Università degli Studi di Torino
Abigail Graham (Warwick) and Peter Haarer (Oxford) – Report
Practical Epigraphy Workshop 2018 Ashmolean Museum, Oxford, June 25th-27th
A three-day Practical Epigraphy Workshop took place in Oxford from June 25th-27th in collaboration with the Centre for Study of Ancient Documents and the Ashmolean Museum.
The aim of the course was to offer expert guidance and a “hands on” practical experience with inscriptions: how they are created, studied, recorded and presented both in the field and in museums. The program included numerous interactive experiences with inscriptions: drawing and measuring the stones, imaging, making squeezes; together with aspects of further study, such as the production of transcriptions, translations and commentaries.
The Ashmolean’s facilities and expert staff, including museum curator Dr. Anja Ulbirch, allowed students to study stones that were otherwise inaccessible to the public, as well as few inscriptions which were on display, providing a rare opportunity to study a single inscription in a variety of different media. Material for the workshop including squeezes and materials for making squeezes, drawings, transcriptions, and commentaries were generously provided by the Centre for Study of Ancient Documents. Instructors, Roger Tomlin (Oxford), Abigail Graham (Warwick), Charles Crowther (Oxford), and Peter Haarer (Oxford) presented a range of interests and approaches across a broad chronological and geographical scopes.
New elements of this course included a lecture on “Latin Cursive on Samian Wares” by Roger Tomlin and a carving demonstration given by one of the participants, a professional letter cutter: Wayne Hart. Wayne provided drawings and a beautiful illustration of how the carving process took place: selecting the stone, choosing the space, making measurement and drawings, and carving the stone. Participants had the opportunity to experience the act of carving, both by observing Wayne and then picking up a chisel themselves. This was a truly transformative, enlightening and enjoyable event.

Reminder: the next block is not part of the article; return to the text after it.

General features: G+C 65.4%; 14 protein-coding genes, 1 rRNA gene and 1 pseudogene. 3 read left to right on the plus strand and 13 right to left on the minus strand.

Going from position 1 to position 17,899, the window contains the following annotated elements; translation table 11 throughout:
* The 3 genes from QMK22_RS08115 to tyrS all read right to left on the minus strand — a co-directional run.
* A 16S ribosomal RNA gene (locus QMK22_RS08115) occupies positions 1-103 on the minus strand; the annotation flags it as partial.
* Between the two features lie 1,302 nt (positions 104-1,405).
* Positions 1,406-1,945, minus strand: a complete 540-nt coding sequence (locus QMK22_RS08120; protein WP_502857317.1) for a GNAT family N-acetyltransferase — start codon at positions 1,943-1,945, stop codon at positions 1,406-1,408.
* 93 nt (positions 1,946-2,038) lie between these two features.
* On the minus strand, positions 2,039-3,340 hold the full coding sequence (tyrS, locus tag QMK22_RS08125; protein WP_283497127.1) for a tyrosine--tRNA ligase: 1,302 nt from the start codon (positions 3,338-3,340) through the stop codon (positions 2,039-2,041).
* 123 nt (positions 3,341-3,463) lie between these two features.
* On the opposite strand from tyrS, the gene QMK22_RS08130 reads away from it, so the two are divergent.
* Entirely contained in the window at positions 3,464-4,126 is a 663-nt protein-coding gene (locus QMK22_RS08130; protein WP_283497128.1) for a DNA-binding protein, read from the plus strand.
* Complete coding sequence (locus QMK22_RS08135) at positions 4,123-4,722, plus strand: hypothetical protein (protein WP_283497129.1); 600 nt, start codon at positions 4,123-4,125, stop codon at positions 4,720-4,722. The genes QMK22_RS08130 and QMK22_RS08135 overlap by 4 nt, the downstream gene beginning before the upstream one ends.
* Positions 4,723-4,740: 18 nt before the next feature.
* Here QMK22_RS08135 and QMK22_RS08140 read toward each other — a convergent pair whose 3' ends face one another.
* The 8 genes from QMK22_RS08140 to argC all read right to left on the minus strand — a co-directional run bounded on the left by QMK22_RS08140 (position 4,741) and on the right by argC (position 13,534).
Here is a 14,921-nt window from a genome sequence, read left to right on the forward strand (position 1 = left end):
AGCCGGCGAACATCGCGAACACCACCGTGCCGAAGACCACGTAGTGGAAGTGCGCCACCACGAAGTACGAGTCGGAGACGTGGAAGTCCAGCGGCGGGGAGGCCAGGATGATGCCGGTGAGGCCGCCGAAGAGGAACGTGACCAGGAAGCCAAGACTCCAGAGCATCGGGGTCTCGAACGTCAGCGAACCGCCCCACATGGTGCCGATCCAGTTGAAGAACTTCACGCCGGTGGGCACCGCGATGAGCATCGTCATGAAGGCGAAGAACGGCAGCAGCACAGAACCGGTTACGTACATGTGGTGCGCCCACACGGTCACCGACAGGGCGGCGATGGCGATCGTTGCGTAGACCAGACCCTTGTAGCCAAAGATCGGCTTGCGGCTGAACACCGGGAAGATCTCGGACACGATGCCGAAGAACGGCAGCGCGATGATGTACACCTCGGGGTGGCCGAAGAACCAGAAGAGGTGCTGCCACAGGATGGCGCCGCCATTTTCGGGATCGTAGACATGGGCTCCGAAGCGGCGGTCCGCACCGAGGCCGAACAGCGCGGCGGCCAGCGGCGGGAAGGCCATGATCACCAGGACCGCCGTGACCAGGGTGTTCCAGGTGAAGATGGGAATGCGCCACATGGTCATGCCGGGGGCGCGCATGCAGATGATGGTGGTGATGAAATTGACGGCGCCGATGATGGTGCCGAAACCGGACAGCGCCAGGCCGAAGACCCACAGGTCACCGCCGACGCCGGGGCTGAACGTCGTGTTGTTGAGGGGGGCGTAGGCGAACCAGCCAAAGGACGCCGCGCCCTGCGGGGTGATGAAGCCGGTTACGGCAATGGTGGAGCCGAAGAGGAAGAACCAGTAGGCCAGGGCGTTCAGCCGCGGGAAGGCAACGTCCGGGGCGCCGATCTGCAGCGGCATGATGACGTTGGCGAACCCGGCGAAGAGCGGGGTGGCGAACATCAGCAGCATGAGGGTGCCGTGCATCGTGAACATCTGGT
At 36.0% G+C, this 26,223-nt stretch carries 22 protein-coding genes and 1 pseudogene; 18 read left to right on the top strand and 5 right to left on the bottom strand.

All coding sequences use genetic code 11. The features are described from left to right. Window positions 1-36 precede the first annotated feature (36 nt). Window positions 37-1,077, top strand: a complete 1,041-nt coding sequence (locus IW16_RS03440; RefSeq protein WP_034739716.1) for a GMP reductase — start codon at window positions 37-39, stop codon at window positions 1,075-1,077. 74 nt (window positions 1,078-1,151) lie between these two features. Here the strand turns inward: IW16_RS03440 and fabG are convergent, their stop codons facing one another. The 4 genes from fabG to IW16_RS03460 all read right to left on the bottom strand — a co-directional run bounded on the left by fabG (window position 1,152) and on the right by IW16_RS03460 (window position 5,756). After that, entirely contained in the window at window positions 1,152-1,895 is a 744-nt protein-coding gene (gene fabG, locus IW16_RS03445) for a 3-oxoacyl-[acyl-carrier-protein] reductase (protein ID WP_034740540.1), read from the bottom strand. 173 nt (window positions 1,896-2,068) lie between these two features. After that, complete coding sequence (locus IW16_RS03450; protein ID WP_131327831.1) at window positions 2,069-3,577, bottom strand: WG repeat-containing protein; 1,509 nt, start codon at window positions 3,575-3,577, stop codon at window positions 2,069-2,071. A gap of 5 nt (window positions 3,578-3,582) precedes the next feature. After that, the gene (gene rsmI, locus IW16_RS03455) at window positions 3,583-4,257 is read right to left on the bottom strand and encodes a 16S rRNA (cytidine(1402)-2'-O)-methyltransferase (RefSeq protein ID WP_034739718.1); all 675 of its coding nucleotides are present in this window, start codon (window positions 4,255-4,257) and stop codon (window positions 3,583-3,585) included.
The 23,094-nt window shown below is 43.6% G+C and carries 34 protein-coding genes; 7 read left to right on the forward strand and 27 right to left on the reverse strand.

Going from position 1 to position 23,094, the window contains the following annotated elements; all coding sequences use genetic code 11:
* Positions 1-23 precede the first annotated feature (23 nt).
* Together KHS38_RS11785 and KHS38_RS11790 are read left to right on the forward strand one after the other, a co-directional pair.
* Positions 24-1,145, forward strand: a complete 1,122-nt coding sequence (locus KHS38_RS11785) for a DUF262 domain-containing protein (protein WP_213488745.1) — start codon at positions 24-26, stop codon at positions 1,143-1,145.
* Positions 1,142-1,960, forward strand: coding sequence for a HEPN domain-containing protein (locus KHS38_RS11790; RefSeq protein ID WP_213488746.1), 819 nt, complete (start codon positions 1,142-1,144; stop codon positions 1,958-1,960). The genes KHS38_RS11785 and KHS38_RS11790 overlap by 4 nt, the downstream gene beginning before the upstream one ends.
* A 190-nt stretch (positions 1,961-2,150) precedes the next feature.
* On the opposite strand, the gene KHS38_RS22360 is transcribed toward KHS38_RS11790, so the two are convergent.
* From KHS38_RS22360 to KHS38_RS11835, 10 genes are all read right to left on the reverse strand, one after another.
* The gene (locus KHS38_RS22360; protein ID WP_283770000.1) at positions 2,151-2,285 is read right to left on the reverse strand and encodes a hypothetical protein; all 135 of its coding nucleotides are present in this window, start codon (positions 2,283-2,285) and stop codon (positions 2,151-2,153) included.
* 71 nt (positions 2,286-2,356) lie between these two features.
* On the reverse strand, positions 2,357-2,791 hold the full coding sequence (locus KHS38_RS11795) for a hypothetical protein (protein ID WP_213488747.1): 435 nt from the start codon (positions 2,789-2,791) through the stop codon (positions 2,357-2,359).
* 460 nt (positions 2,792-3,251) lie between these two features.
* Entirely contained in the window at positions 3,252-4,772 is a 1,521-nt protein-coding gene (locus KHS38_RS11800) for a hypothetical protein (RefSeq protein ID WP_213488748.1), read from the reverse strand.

The 18 course participants were a group of wonderfully diverse individuals from 14 universities, 7 countries and 3 continents, ranging from final year undergraduates to late stage Ph.D candidates. Based on their course applications, participants were paired with materials and scholars related to their fields of study, and assigned a specific inscription, which they examined in “hands-on” basis throughout the course. Evening dinners with course instructors in the University’s colleges (Trinity and Corpus Christi) were also an excellent opportunity for developing ideas and collegial bonds that last well beyond the course. All participants presented their assigned inscriptions on the final day of the course.
The course ended with a special curator’s tour of the Ashmolean, given by Anja Ulbrich, who took students through the process of presenting and collecting museum materials. The collaborative efforts of the Ashmolean museum and the Centre for Study of Ancient Documents resulted in an unparalleled interactive learning experience, that few universities or museums are able to offer. Our ability to offer this course at such an accessible cost (£130), appealed to many international applicants, was dependent upon the support of a generous AIEGL grant.